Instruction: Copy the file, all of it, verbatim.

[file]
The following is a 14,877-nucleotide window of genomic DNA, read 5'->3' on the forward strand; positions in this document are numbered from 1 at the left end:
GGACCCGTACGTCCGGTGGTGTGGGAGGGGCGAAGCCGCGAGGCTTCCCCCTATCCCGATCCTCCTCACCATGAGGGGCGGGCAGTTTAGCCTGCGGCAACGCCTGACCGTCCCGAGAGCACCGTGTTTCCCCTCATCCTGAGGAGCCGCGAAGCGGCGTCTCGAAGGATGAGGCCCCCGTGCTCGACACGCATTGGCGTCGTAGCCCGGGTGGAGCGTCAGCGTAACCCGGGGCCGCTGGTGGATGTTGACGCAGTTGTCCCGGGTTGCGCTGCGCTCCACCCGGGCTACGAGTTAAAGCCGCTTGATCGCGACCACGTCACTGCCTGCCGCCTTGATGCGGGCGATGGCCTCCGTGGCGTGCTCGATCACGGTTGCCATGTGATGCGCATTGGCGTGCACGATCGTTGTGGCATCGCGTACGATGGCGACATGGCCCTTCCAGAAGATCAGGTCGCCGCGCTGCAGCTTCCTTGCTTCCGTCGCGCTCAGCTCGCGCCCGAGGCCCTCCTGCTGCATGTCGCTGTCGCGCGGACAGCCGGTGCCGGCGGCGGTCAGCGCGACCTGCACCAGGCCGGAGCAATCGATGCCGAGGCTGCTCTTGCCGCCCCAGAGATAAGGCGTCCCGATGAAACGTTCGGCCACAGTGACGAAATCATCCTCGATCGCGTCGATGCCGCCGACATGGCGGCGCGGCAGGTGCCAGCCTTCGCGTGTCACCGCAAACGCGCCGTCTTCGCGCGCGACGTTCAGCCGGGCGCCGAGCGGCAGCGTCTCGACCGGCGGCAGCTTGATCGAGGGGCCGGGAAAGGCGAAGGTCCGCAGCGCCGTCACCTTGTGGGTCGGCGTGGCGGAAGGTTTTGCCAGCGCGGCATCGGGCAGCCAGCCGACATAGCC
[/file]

The following is a 14,877-nucleotide window of genomic DNA, read 5'->3' on the forward strand; positions in this document are numbered from 1 at the left end:
GGACCCGTACGTCCGGTGGTGTGGGAGGGGCGAAGCCGCGAGGCTTCCCCCTATCCCGATCCTCCTCACCATGAGGGGCGGGCAGTTTAGCCTGCGGCAACGCCTGACCGTCCCGAGAGCACCGTGTTTCCCCTCATCCTGAGGAGCCGCGAAGCGGCGTCTCGAAGGATGAGGCCCCCGTGCTCGACACGCATTGGCGTCGTAGCCCGGGTGGAGCGTCAGCGTAACCCGGGGCCGCTGGTGGATGTTGACGCAGTTGTCCCGGGTTGCGCTGCGCTCCACCCGGGCTACGAGTTAAAGCCGCTTGATCGCGACCACGTCACTGCCTGCCGCCTTGATGCGGGCGATGGCCTCCGTGGCGTGCTCGATCACGGTTGCCATGTGATGCGCATTGGCGTGCACGATCGTTGTGGCATCGCGTACGATGGCGACATGGCCCTTCCAGAAGATCAGGTCGCCGCGCTGCAGCTTCCTTGCTTCCGTCGCGCTCAGCTCGCGCCCGAGGCCCTCCTGCTGCATGTCGCTGTCGCGCGGACAGCCGGTGCCGGCGGCGGTCAGCGCGACCTGCACCAGGCCGGAGCAATCGATGCCGAGGCTGCTCTTGCCGCCCCAGAGATAAGGCGTCCCGATGAAACGTTCGGCCACAGTGACGAAATCATCCTCGATCGCGTCGATGCCGCCGACATGGCGGCGCGGCAGGTGCCAGCCTTCGCGTGTCACCGCAAACGCGCCGTCTTCGCGCGCGACGTTCAGCCGGGCGCCGAGCGGCAGCGTCTCGACCGGCGGCAGCTTGATCGAGGGGCCGGGAAAGGCGAAGGTCCGCAGCGCCGTCACCTTGTGGGTCGGCGTGGCGGAAGGTTTTGCCAGCGCGGCATCGGGCAGCCAGCCGACATAGCC